One of the best budgeting tips is to go off experience, when pricing for an event and event budgeting. If you’ve run a similar event in the past, then you have some sense of expense ratios and trends. If you have run events the last two years and have gone over budget each year, you might tend to spend beyond your budget every time. You can try to account for the differences with emergency funds or expect this when calculating the estimated ROI. In either case, try to use past event data either from your event or a similar event so you can see the actual cost of items and which expenses are more important than others. You’ll want to account for the type of event ( was it in-person, online, or hybrid ), the location of the event, the event size, the brand being promoted, and that event’s actual budget. It should be relatively similar in each of these areas; otherwise, it may be tricky to convert certain aspects of that budget to match yours.From here, you can pull out a ballpark figure and begin to refine this number.
Your event expenses are probably the most essential aspect of your budgeting. Here is an event budget template of costs to consider:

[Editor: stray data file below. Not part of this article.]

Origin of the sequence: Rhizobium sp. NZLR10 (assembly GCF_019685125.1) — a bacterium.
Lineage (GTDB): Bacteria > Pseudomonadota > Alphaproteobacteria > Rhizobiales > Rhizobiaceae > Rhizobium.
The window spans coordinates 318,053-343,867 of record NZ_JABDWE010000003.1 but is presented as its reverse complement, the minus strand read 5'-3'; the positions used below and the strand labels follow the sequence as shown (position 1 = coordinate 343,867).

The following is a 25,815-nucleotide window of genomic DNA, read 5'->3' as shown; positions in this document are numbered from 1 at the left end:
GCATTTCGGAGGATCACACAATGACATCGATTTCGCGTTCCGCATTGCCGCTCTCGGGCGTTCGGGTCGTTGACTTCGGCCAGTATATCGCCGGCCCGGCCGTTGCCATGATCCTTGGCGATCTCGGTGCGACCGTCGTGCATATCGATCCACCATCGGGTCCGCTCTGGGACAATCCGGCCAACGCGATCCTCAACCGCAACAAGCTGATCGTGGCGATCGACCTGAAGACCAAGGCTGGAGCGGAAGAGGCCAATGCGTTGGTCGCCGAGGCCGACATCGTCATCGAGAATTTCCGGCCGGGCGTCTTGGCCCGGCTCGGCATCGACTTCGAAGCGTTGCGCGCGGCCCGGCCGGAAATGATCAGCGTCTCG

Since many of these costs can easily add up, it’s important to cut costs where you can (which we will get to below). However, we’d like to highlight that choosing the right event platform can drastically reduce fees or unexpected expenses. For example, a virtual event hosting platform like Accelevents can be used for on-site event hosting, like ticketing and event registration. Its advanced features can support lead capturing, streaming, data and analytics, booking, hosting an event website, marketing, and integrating.
Your event vendor will be one of the most significant costs associated with your event. So be sure to shop around to get the best quotes. Get multiple vendor quotes and inform the vendors that you are searching for competitive quotes to get the best rate.